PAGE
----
The Rams went from 31st in the league in points allowed in 2009 to 12th in points allowed this season. They went from 29th in allowing third-down conversions to No. 2 in stopping third downs. They were 31st in passer rating against last season and No. 9 this season. The Rams went from 28th in sacks per passing attempt to No. 8 in sacks per passing attempt. And they were dramatically improved in the red zone. The rushing touchdowns against them dropped from 24 to seven.
Worst coaching: The Rams' running game underachieved. The design wasn't creative. It was predictable. The Rams made it easy for the defense to stop. This is a shared responsibility. The head coach, offensive coordinator Pat Shurmur, offensive line coach Steve Loney.
Best leader: Tough call, but we'll go with Jackson on offense and safety Oshiomogho Atogwe on defense.
Best free agent pickup: defensive tackle Fred Robbins.
Most improved player: defensive end Chris Long. He had a combined 36 quarterback knockdowns and hurries to go along with his 8.5 sacks.
Most underrated player: defensive end James Hall.
Most overrated player: Take your pick of any interior offensive lineman — center Jason Brown or guards Jacob Bell or Adam Goldberg.
Ram-tough award: Danny Amendola, the WR and return man. How many times did he get flattened this season, only to bounce right up?
The Rams' firing of longtime equipment man Todd Hewitt is disgraceful. He did an outstanding job. He was a loyal, devoted employee for decades. Todd and his father, the late Don Hewitt, were as much the Rams' franchise fabric and history as any player or coach or executive. I like Spagnuolo a lot, but I have to say this: I worry about him. I don't want to see him become a paranoid, control-freak head coach who only wants to be surrounded by "his" guys, guys that he brought in.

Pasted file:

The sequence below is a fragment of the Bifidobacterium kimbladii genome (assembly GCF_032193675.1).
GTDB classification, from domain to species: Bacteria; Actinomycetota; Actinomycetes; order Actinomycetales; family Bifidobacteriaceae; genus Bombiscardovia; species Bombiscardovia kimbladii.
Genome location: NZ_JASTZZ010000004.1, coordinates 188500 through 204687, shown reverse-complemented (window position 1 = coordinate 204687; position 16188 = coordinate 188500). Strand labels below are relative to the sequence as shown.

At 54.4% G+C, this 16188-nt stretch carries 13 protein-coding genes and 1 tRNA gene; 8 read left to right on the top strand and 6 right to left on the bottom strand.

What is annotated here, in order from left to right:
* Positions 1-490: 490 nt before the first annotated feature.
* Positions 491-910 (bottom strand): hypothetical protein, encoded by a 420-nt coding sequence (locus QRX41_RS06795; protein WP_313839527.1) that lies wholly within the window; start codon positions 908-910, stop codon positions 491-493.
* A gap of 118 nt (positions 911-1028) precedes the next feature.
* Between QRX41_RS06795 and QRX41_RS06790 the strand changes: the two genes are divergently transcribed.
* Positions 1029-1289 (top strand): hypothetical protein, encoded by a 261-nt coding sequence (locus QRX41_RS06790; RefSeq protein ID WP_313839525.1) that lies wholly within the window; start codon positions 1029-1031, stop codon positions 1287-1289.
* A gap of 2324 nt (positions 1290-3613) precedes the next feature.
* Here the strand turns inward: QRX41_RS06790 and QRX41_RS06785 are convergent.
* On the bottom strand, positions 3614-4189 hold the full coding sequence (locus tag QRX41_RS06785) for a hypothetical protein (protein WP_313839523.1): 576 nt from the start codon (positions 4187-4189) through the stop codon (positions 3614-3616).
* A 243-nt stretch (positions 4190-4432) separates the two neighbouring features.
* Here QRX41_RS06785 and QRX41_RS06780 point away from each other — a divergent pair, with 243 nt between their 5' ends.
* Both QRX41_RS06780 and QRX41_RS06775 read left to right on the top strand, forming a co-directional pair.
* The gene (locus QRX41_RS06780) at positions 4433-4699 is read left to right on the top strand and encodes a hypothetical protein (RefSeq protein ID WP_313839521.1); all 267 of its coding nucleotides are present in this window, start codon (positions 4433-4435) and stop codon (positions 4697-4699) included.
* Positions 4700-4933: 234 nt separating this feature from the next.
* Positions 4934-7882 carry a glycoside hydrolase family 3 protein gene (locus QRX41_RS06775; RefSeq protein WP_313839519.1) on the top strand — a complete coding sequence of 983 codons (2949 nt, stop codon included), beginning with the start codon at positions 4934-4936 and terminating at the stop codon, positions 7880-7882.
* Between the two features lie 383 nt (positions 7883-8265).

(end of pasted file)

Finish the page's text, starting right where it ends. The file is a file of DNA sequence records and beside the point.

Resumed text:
Spags can disregard this unsolicited advice if he chooses, but I'd really like to see him succeed and win a lot of football games here. But one thing I've learned from watching the good and the bad at Rams Park for the last 16 years is this: It's never healthy for coaches to worry about things that have nothing to do with winning or losing games. It's never healthy for coaches to be insecure about having "their" guys in place all over the building. Hewitt was loyal to the Rams because he deeply loves the franchise — which means he was loyal to Spagnuolo and to all of the men who have passed through as the head coach.
I would also submit that there are far greater concerns at Rams Park. Matters that, in fact, directly impact winning or losing. OK, fire the equipment man and terminate the Hewitt family's historical connection to the Rams. Spags has the right to do that, sure. But is he going to hold "his" guys to the same standards? What about the assistant coaches and their role in the poorly conceived running game? Or the play-calling? Or the puzzling use of personnel? What about the weak game management that led to Jackson getting only 11 carries against a soft run defense in Seattle? Was that it? Did Jackson only get the ball 11 times because Hewitt gave him ill-fitting cleats that made it impossible to avoid tackles? I don't think so.
Rams fans can vote for Bradford as league rookie of the year online at NFL.com. Good to see that St. Louisan Dan Connolly will return to his starting guard job for the New England Patriots for their playoff opener next weekend; Connolly suffered a mild concussion late in the regular season. He's played well and gained acclaim on NBC's Sunday night football with the now famous 71-yard kickoff return that launched the Patriots' comeback win over Green Bay in Week 15.